Master Projects

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Master Thesis Research Projects

The following Master thesis research projects are offered at Nikhef. If you are interested in one of these projects, please contact the coordinator listed with the project.

[MORE PROJECTS TO COME!]

The XENON Dark Matter Experiment: Data Analysis

The XENON collaboration is currently operating the XENON100 detector, currently the world’s most sensitive direct detection dark matter experiment. The detector operates at the Gran Sasso underground laboratory and consists of a so-called dual-phase xenon time-projection chamber filled with 160kg of ultra-pure xenon. The detector has been operational for a number of years and data is available for analysis. Our group has an opening for a motivated MSc student to do data-analysis on the detector. The work would consist of understanding the signals that come out of the detector and in particular focus on the so-called double scatter events. We are interested in developing methods in order to understand the response of the detector better. We are developing sophisticated statistical tools in order to do this. Due to the nature of the work, some familiarity with C++ is required.

Contact: Patrick Decowski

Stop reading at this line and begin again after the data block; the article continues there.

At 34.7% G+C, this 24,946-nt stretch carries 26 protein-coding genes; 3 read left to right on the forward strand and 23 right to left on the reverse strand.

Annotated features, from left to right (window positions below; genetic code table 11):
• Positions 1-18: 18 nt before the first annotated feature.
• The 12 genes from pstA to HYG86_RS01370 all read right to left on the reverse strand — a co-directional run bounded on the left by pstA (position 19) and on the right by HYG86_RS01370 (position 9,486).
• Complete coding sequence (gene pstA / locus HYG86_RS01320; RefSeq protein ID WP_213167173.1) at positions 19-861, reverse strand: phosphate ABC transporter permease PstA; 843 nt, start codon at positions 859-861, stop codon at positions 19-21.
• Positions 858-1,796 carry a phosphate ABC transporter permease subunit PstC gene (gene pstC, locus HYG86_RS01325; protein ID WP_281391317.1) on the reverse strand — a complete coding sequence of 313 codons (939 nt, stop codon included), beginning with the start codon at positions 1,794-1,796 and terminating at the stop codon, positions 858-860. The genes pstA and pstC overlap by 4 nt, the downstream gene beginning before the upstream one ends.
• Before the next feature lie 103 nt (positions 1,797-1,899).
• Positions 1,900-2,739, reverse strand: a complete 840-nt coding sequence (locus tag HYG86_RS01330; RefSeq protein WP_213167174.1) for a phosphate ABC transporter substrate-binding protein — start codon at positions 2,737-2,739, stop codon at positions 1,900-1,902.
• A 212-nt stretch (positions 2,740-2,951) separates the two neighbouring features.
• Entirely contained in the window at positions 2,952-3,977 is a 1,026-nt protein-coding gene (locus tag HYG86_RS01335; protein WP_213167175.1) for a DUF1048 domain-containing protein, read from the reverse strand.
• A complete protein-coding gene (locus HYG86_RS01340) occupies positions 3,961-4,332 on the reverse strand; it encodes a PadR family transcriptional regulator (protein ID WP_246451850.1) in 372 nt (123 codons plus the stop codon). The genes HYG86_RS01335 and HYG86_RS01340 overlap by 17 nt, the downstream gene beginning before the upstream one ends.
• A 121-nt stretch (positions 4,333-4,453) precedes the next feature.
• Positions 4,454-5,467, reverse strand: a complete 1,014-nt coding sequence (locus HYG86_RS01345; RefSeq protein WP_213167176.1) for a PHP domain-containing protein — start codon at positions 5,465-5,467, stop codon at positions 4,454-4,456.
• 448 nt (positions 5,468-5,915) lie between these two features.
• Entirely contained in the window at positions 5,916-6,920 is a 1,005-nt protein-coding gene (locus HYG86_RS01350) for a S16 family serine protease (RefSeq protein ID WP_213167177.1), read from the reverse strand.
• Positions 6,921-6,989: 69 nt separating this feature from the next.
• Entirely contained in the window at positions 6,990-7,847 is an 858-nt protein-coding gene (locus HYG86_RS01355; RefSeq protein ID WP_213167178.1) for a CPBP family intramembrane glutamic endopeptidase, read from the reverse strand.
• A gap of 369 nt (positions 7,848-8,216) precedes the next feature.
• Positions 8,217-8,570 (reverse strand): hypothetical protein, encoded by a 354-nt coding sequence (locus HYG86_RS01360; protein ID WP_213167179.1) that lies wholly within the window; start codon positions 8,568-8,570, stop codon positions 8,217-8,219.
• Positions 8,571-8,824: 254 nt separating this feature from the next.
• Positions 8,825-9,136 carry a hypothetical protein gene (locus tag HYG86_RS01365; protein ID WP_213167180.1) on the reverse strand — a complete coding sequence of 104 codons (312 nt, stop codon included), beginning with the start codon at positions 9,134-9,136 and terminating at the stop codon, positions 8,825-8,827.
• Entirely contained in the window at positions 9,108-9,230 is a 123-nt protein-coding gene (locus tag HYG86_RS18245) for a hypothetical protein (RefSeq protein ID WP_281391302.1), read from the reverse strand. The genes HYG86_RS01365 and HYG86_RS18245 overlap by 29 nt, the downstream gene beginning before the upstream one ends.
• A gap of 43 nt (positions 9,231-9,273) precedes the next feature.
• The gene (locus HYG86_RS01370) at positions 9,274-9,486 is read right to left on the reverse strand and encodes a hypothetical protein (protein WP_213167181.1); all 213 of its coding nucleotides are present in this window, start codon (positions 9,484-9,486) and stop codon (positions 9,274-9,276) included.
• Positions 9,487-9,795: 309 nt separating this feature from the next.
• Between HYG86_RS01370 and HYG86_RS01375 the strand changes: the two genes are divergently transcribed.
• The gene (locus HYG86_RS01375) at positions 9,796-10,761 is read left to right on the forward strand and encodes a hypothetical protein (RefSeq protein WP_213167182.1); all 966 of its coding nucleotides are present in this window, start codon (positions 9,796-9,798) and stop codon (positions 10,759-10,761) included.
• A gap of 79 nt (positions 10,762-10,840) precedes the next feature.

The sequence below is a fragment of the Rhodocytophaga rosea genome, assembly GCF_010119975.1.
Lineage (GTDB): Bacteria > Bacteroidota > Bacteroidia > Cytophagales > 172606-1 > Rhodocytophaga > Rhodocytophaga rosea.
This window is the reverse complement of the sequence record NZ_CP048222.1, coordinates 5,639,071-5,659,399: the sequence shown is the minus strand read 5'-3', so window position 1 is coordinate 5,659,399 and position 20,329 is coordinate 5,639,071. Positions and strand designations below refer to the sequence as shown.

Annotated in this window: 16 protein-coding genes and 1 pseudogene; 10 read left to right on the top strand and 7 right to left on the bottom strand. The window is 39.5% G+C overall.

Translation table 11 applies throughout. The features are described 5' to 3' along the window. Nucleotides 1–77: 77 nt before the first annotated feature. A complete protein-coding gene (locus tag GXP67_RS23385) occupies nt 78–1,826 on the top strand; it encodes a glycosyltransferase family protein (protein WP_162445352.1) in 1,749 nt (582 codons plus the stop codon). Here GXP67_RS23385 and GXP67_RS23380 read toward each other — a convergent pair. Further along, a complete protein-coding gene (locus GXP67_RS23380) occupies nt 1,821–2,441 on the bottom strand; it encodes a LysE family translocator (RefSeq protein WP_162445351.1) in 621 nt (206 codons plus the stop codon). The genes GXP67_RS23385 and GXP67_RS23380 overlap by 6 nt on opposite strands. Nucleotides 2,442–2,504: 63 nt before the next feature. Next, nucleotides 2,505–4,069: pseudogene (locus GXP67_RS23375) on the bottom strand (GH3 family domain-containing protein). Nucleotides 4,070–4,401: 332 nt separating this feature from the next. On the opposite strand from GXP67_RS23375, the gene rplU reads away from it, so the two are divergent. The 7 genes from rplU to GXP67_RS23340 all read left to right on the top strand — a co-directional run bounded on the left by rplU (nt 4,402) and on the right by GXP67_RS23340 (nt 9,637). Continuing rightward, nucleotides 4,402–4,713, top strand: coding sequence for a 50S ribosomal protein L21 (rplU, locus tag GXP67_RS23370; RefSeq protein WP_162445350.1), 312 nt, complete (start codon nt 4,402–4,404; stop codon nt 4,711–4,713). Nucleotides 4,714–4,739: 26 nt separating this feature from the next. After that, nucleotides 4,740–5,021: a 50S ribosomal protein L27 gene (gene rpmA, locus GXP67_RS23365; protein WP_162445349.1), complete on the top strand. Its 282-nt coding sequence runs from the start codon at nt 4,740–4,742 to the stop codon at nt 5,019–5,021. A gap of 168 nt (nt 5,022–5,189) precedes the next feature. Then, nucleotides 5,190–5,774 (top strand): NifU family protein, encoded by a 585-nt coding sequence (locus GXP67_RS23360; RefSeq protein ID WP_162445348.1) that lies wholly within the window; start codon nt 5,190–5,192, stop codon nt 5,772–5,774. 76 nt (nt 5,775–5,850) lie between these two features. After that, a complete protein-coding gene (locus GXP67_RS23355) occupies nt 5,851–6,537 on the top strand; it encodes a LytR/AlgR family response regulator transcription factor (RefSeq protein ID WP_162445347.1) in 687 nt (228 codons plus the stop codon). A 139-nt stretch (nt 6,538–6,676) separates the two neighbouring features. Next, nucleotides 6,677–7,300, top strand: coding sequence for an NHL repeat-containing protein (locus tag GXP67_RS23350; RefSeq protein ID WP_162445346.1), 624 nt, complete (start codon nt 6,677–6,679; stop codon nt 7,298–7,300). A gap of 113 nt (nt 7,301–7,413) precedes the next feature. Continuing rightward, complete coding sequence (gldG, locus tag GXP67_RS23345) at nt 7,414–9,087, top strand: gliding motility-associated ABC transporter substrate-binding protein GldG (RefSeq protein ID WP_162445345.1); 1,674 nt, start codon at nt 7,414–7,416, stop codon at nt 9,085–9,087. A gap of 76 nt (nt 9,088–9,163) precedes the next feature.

XAMS Dark Matter R&D Setup

The Amsterdam Dark Matter group has built an R&D xenon detector at Nikhef. The detector is a dual-phase xenon time-projection chamber and contains about 4kg of ultra-pure liquid xenon. We plan to use this detector for the development of new detection techniques (such as utilizing new photosensors) and to improve the understanding of the response of liquid xenon to various forms of radiation. The results could be directly used in the XENON experiment, the world’s most sensitive direct detection dark matter experiment at the Gran Sasso underground laboratory. We have several interesting projects for this facility. We are looking for someone who is interested in working in a laboratory on high-tech equipment, modifying the detector, taking data and analyzing the data him/herself. You will "own" this experiment.

Contact: Patrick Decowski

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